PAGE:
User: flenvcenter Topic: Food-National
Category: Food Production :: Industrial Agriculture
Last updated: May 27 2016 05:38 IST RSS 2.0
 
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List of planned 2016-17 salmon fishing seasons for marine and freshwater areas 27.5.2016 Seattle Times: Local

Anglers can start to make plans to head out salmon fishing this summer in Puget Sound and many other freshwater areas. “Conservation is key in developing these fisheries, especially in a year with such low returns expected back to the Sound,” John Long, the state Fish and Wildlife leader salmon policy coordinator said in a […]
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How Nanotechnology Can Help Us Grow More Food Using Less Energy and Water 26.5.2016 Green on HuffingtonPost.com
Ramesh Raliya , Washington University in St Louis and Pratim Biswas , Washington University in St Louis With the world's population expected to exceed nine billion by 2050 , scientists are working to develop new ways to meet rising global demand for food, energy and water without increasing the strain on natural resources. Organizations including the World Bank and the U.N. Food and Agriculture Organization are calling for more innovation to address the links between these sectors, often referred to as the food-energy-water (FEW) nexus. Nanotechnology - designing ultrasmall particles - is now emerging as a promising way to promote plant growth and development. This idea is part of the evolving science of precision agriculture , in which farmers use technology to target their use of water, fertilizer and other inputs. Precision farming makes agriculture more sustainable because it reduces waste. We recently published results from research in which we used nanoparticles, synthesized in our laboratory , in ...
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Seven Myths About GMOs Debunked 26.5.2016 Truthout - All Articles
Myth 1: GMOs are an "invention" of corporations, and therefore can be patented and owned. Living organisms, including seeds, thus become the "intellectual property" of the GMO industry. Using these property rights, corporations can forcibly prevent farmers from saving and sharing seeds. Farmers harvest crops in Chennai, India. Corporations that produce GMOs are not interested in a free market; they are interested in creating a monopoly over GMOs. (Photo: Vinoth Chandar ; Edited: LW / TO) A global battle is being fought over the future of the world's food. Hear from the women on the front lines in Seed Sovereignty, Food Security: Women in the Vanguard of the Fight Against GMOs and Corporate Agriculture. These seed keepers, food producers, scientists, activists and scholars are committed to building a food system that is better aligned with ecological processes, human health and justice for all. Order this amazing book by donating to Truthout today! The following is excerpted from Vandana Shiva's foreword ...
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Bayer and Monsanto: A Marriage Made in Hell 26.5.2016 Commondreams.org Views
Martha Rosenberg, Ronnie Cummins

The two multinationals that teamed up during the Vietnam War to poison millions of people with its Agent Orange herbicide—St. Louis, Mo.-based Monsanto and Germany’s Bayer AG—are looking to become one.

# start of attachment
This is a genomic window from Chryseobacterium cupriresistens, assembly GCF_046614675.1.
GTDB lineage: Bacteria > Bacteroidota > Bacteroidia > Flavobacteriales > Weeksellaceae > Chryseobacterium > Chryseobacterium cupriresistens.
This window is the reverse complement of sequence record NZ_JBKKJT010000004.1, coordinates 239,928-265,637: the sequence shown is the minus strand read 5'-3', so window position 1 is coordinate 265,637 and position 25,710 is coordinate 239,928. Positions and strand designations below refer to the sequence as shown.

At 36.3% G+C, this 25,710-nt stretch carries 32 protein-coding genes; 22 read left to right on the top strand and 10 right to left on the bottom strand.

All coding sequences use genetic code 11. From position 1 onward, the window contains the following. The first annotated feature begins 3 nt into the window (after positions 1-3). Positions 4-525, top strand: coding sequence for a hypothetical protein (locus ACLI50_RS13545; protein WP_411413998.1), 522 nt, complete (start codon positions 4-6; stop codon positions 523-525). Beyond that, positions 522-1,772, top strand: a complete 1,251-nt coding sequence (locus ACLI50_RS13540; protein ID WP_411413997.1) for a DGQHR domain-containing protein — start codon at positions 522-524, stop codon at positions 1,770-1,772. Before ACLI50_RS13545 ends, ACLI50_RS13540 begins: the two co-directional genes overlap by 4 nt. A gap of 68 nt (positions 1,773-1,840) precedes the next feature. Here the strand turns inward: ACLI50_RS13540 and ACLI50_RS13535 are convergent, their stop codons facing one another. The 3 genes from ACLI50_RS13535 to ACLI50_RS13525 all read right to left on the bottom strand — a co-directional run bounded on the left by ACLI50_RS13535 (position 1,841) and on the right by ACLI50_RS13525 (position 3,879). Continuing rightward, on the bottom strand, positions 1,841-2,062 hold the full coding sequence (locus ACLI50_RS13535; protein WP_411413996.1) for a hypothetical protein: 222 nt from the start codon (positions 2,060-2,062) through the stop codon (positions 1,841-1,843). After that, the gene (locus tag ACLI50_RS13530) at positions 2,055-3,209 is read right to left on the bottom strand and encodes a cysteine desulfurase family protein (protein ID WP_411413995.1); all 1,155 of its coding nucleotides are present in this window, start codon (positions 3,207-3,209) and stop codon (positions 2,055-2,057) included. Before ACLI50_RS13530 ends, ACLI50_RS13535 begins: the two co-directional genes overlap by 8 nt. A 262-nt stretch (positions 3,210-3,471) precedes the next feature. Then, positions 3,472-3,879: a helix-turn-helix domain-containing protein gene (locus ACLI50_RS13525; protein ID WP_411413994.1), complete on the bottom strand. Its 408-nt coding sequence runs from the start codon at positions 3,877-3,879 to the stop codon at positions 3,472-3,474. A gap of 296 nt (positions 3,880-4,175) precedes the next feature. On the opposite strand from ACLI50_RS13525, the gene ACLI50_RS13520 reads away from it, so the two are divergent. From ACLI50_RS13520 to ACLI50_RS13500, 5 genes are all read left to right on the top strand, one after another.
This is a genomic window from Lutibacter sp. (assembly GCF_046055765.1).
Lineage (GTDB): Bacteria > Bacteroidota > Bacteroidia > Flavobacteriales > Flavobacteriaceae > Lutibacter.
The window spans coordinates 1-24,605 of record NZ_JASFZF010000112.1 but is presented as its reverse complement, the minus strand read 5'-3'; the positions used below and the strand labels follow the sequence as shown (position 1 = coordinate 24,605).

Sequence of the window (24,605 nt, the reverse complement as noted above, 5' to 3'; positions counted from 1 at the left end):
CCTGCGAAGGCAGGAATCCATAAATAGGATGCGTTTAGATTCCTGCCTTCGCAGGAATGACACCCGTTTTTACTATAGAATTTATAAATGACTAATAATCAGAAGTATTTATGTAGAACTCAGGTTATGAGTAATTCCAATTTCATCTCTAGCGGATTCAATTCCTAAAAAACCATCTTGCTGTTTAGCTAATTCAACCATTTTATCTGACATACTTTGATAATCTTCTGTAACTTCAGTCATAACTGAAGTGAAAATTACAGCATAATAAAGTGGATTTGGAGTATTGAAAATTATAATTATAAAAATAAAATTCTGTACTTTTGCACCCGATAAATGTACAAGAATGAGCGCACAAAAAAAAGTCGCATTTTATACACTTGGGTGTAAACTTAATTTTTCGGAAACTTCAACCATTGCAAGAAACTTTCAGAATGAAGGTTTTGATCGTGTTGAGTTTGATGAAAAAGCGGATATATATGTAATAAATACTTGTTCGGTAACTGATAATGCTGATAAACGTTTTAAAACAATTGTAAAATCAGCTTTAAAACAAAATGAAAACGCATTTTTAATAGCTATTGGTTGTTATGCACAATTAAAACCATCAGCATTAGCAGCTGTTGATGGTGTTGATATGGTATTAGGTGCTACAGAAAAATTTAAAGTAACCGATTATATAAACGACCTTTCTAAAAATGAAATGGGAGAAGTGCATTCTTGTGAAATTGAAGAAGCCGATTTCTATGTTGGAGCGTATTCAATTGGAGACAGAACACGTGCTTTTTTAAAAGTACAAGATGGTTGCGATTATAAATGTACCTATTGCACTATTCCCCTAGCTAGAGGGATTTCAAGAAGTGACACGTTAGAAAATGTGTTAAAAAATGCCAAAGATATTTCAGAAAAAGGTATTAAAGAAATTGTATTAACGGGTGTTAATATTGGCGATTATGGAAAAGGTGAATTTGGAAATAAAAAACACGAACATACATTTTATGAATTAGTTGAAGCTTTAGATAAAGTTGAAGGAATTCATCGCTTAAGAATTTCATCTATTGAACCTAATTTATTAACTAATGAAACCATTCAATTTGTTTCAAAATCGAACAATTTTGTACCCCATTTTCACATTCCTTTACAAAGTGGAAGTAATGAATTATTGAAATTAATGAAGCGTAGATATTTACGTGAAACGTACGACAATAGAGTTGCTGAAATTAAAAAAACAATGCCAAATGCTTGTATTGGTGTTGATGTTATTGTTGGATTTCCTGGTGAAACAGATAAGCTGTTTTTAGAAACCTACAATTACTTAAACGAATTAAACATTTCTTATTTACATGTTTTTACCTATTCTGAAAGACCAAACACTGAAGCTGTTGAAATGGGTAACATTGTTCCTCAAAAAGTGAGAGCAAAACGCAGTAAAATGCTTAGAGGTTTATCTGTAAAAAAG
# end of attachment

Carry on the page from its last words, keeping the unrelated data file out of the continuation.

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We Don't Know How Many Workers Are Injured At Slaughterhouses. Here's Why 26.5.2016 NPR News
Injuries in the meat industry are likely to be under-reported, a new GAO report finds. Workers may be sent back to the line without seeing a doctor, or may not report out of fear of losing their jobs.
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Bayer courts environmental bogeyman 25.5.2016 Financial Times US
Monsanto is despised by green movement for its status as the world’s largest maker of GM seeds
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Organic Trade Meets in D.C. as Battle Brews Over Standards 25.5.2016 Green on HuffingtonPost.com
It's "Organic Week" again in Washington, D.C., and attendees of the "signature policymaking event" for the Organic Trade Association (OTA) have much to celebrate. Last week, the OTA, the leading voice for the organic industry, announced that the sector posted its largest-ever annual dollar gain in 2015, with total organic retail sales growing by $4.2 billion, or 11 percent, to a record of $43.3 billion . "Fueled by consumer choice, organic is the future of farming," the OTA said in a statement touting the conference, which runs May 23-May 27. Still, the industry acknowledges that future is clouded by persistent supply shortages in the face of what OTA calls the "seemingly unquenchable consumer demand for organic." Agriculture Secretary Tom Vilsack is slated to address the OTA Wednesday, to tell organic leaders that the U.S. Department of Agriculture wants to make it easier for new farmers to become certified organic and to help the organic sector with its demand problem. But across the country, in a ...
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Glyphosate 'Revolution' Growing -- Consumers Want Answers 25.5.2016 Green on HuffingtonPost.com
They're calling it a glyphosate "revolution." Consumers around the world are waking up to the fact that they're living in a world awash in the weed-killing pesticide known as glyphosate. And they don't like it one bit. Over the last several years, some scientists have been warning that the long-touted environmental and health safety promises associated with glyphosate, the chief ingredient in Monsanto's branded Roundup, may not be as iron-clad as asserted. Last year's finding by the World Health Organization's cancer research experts that glyphosate "probably" is a human carcinogen sparked a firestorm that only grows more heated by the day. Consumers in the United States, Europe and elsewhere are now demanding that regulators step up and restrict or ban glyphosate herbicides - the most widely used in the world - to protect both human health and the environment. Glyphosate's current license for use in the EU expires in June, and the European Union recently delayed making a decision on extending the ...